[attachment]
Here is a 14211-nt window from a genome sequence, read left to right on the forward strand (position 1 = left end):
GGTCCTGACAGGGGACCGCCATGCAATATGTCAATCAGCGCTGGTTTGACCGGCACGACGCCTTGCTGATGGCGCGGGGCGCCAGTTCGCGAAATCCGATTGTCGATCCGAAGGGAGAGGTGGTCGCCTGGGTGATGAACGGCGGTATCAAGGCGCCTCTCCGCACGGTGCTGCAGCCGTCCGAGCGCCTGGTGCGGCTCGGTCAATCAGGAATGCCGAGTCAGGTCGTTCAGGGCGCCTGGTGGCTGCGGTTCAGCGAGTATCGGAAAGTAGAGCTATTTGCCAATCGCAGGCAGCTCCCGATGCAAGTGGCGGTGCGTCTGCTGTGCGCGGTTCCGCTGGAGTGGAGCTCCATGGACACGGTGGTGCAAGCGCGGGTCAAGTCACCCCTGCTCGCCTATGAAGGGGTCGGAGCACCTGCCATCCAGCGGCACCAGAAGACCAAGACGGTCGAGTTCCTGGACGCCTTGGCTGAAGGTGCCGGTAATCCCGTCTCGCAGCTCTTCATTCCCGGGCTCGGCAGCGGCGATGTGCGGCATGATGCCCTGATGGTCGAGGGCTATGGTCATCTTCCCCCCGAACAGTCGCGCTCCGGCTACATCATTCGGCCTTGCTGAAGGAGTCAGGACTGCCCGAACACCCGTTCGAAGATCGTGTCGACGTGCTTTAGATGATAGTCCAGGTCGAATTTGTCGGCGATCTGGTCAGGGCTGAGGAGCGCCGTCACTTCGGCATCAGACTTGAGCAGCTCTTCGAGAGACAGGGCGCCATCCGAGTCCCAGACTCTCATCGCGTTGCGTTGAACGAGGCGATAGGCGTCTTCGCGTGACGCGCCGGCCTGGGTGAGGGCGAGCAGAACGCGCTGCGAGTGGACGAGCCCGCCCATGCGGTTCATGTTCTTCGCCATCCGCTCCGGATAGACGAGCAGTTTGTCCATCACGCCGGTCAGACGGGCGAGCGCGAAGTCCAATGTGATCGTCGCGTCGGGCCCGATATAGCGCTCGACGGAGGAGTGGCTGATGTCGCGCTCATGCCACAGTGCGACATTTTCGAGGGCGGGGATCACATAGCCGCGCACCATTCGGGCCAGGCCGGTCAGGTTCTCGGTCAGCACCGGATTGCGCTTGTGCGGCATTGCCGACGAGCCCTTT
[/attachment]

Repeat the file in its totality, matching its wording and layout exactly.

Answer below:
Here is a 14211-nt window from a genome sequence, read left to right on the forward strand (position 1 = left end):
GGTCCTGACAGGGGACCGCCATGCAATATGTCAATCAGCGCTGGTTTGACCGGCACGACGCCTTGCTGATGGCGCGGGGCGCCAGTTCGCGAAATCCGATTGTCGATCCGAAGGGAGAGGTGGTCGCCTGGGTGATGAACGGCGGTATCAAGGCGCCTCTCCGCACGGTGCTGCAGCCGTCCGAGCGCCTGGTGCGGCTCGGTCAATCAGGAATGCCGAGTCAGGTCGTTCAGGGCGCCTGGTGGCTGCGGTTCAGCGAGTATCGGAAAGTAGAGCTATTTGCCAATCGCAGGCAGCTCCCGATGCAAGTGGCGGTGCGTCTGCTGTGCGCGGTTCCGCTGGAGTGGAGCTCCATGGACACGGTGGTGCAAGCGCGGGTCAAGTCACCCCTGCTCGCCTATGAAGGGGTCGGAGCACCTGCCATCCAGCGGCACCAGAAGACCAAGACGGTCGAGTTCCTGGACGCCTTGGCTGAAGGTGCCGGTAATCCCGTCTCGCAGCTCTTCATTCCCGGGCTCGGCAGCGGCGATGTGCGGCATGATGCCCTGATGGTCGAGGGCTATGGTCATCTTCCCCCCGAACAGTCGCGCTCCGGCTACATCATTCGGCCTTGCTGAAGGAGTCAGGACTGCCCGAACACCCGTTCGAAGATCGTGTCGACGTGCTTTAGATGATAGTCCAGGTCGAATTTGTCGGCGATCTGGTCAGGGCTGAGGAGCGCCGTCACTTCGGCATCAGACTTGAGCAGCTCTTCGAGAGACAGGGCGCCATCCGAGTCCCAGACTCTCATCGCGTTGCGTTGAACGAGGCGATAGGCGTCTTCGCGTGACGCGCCGGCCTGGGTGAGGGCGAGCAGAACGCGCTGCGAGTGGACGAGCCCGCCCATGCGGTTCATGTTCTTCGCCATCCGCTCCGGATAGACGAGCAGTTTGTCCATCACGCCGGTCAGACGGGCGAGCGCGAAGTCCAATGTGATCGTCGCGTCGGGCCCGATATAGCGCTCGACGGAGGAGTGGCTGATGTCGCGCTCATGCCACAGTGCGACATTTTCGAGGGCGGGGATCACATAGCCGCGCACCATTCGGGCCAGGCCGGTCAGGTTCTCGGTCAGCACCGGATTGCGCTTGTGCGGCATTGCCGACGAGCCCTTT